Only 22 million people live on this massive continent, but judging by the number of Australian documentaries premiering at the 22nd International Documentary Film Festival Amsterdam, which ran from November 19 to 29, the Ozzie film industry is alive and kicking. The majority of the films highlighted an aspect of this vast country that makes it so unique and at the same time so complex.
Contact between Aboriginals and ‘Whitefellas’
One of these was Contact (Martin Butler and Bentley Dean), in competition for the IDFA Feature-Length Documentary Award. In 1964, the Australian government was conducting rocket launch tests in the Great Sandy Desert (Western Australia), thought to be uninhabited. In fact, 20 Martu women and children, the last Aboriginal group to be discovered, were living a traditional, nomadic life in the area where the test debris was due to fall.
Two patrol officers discovered the group and tried to approach them and move them to safety. This extraordinary first contact was recorded on film. Contact uses this archive footage, interviews with eye-witnesses and images of the starkly beautiful desert itself. But most of this remarkable story is told, reconstruction style, by the 62-year-old Aboriginal Yuwali, who was 17 when she first encountered the ‘whitefellas’.
Speaking in her native language, with a few words of English dropped in here and there, Yuwali recreates the moment of contact with the same miscomprehension and terror she experienced at the time. Seeing the patrol officers’ truck for the first time, she thought the group was being chased by a roaring monster with burning yellow eyes. And so scared was the group of being eaten by the white “devil men”, who looked like they had been “peeled”, that they retreated further into the desert.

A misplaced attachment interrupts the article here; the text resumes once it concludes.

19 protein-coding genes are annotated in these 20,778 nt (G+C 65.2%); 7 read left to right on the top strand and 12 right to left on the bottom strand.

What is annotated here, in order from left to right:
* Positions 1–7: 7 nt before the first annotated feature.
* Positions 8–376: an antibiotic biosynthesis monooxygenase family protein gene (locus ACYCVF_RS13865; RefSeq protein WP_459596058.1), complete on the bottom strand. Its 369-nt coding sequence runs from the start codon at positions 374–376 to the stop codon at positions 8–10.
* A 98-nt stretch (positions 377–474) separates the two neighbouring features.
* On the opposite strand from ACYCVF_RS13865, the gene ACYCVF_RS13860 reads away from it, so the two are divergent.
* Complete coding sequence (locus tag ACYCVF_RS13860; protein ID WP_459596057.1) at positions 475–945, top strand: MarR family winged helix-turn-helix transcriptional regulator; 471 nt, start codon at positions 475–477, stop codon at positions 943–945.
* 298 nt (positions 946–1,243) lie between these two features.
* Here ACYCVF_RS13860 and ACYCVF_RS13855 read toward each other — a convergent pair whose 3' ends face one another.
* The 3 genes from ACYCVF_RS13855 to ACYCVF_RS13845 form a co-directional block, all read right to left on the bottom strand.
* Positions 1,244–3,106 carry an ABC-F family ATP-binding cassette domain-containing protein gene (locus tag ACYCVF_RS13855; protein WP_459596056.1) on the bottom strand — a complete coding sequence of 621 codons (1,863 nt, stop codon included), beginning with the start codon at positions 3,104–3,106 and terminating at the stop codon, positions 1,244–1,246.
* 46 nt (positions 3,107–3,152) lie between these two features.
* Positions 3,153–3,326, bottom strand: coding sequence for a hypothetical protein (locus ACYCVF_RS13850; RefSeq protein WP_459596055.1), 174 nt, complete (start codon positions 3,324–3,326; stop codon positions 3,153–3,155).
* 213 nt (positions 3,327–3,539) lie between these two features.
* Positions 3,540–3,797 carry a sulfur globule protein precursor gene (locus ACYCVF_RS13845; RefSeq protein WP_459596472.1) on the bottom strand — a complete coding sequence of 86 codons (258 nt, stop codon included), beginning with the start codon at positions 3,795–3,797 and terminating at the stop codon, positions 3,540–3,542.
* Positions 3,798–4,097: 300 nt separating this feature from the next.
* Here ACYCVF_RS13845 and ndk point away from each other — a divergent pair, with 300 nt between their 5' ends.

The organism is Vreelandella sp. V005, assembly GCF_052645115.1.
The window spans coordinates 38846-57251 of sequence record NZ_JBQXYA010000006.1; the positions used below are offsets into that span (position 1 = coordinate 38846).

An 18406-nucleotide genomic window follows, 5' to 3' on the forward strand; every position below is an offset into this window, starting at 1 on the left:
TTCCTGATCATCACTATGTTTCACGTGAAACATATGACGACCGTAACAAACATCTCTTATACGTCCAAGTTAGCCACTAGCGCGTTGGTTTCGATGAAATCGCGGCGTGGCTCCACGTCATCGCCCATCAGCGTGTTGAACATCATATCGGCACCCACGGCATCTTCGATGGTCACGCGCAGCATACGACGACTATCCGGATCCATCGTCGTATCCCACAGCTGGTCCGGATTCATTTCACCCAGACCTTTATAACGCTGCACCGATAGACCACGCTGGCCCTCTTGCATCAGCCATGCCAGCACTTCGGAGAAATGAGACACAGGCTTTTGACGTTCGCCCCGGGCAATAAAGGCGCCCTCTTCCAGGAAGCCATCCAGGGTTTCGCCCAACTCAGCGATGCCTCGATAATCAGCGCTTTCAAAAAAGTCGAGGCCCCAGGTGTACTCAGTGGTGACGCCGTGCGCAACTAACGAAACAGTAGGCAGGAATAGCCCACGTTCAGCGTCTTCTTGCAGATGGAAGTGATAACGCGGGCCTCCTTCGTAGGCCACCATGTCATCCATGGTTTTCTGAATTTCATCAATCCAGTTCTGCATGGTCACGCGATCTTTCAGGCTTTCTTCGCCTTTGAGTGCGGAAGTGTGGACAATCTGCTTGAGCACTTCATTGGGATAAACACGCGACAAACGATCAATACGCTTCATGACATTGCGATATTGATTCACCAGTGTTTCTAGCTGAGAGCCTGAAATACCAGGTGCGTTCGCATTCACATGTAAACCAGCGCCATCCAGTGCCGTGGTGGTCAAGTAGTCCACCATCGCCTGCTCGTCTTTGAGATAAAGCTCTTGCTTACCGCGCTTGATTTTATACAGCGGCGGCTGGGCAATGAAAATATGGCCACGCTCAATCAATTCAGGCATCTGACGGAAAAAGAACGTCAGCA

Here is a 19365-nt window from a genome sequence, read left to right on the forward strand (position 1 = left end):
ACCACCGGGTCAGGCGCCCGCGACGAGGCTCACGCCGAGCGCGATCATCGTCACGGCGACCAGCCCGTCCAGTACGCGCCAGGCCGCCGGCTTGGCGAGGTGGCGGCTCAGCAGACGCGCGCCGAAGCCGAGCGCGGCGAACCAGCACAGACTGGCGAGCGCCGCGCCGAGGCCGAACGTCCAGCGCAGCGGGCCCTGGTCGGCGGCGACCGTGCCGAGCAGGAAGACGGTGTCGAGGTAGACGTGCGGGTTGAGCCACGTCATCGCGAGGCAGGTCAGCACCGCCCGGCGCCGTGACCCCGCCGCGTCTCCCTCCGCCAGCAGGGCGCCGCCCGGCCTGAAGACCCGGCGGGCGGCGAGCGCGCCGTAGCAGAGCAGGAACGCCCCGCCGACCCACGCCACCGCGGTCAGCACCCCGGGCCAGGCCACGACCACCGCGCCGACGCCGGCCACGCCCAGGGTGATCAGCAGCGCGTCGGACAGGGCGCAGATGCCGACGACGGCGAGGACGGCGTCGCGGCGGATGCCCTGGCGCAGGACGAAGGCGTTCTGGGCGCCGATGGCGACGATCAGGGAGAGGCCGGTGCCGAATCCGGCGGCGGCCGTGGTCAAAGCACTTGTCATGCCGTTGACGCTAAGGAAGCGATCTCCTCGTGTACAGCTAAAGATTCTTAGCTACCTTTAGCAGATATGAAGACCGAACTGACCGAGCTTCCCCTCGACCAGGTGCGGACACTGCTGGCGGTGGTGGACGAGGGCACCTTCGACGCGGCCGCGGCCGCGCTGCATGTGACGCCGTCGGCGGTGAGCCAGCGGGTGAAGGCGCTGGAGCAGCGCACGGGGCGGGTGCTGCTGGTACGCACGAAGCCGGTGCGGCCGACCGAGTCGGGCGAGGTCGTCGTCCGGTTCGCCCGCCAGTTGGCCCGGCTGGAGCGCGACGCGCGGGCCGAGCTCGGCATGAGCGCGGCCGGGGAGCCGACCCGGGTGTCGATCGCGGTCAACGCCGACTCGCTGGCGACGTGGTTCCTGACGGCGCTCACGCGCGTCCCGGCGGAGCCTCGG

The group was eventually tracked down a few months later, clothed and shipped off to a mission several hundred kilometers away, bringing an abrupt end to their traditional lifestyle.
Yuwali is a simple but evocative narrator and is given the space to tell her story without comment or interference by the filmmakers. Contact is a powerful documentary that weaves together Yuwali’s personal history with the history of Australia and its treatment of indigenous peoples.
Comedy in The Matilda Candidate
Also screening was The Matilda Candidate. Directed by filmmaker Curtis Levy (The President Versus David Hicks), in his latest documentary he is seen in front of the camera running for the Australian Senate on a single ticket: the popular folksong ‘Waltzing Matilda’ for the national anthem.
The doc shows Curtis running a chaotic, under-funded campaign, guided by his long-suffering volunteer campaign manager Jo Smith. This is set to a soundtrack of 26 different renditions of the titular song, from opera singer and didgeridoo player to Curtis’ ring tone.
The documentary is filled with deadpan humor and banter, particularly between the two main characters, but its intent is to raise serious questions about Australia’s identity and status as a monarchy, with a head of state who lives on the other side of the world, and to reignite the public debate about the country becoming a republic.
My Uncle Bluey Depicts Family Conflict
In her 17-minute documentary, in competition for IDFA Best Short Documentary Award, young Australian filmmaker Britt Arthur paints a poignant picture of family strife and unresolved conflict. For 30 years, her father and grandfather have refused to talk about her uncle Robert. Determined to find out more about this mysterious relative, who she has never met she succeeds in getting them to open up about him on camera. Not long after, they receive the news that he has died.
With her father, Arthur travels 1,000 miles to Robert’s funeral, where they meet his new family, a community of Aboriginals, who called him Bluey. And they describe a very different man from the one who disappeared three decades early.
Three very different documentaries but all with a unique Australian flavor. IDFA’s full 2009 program can be found on the film festival website.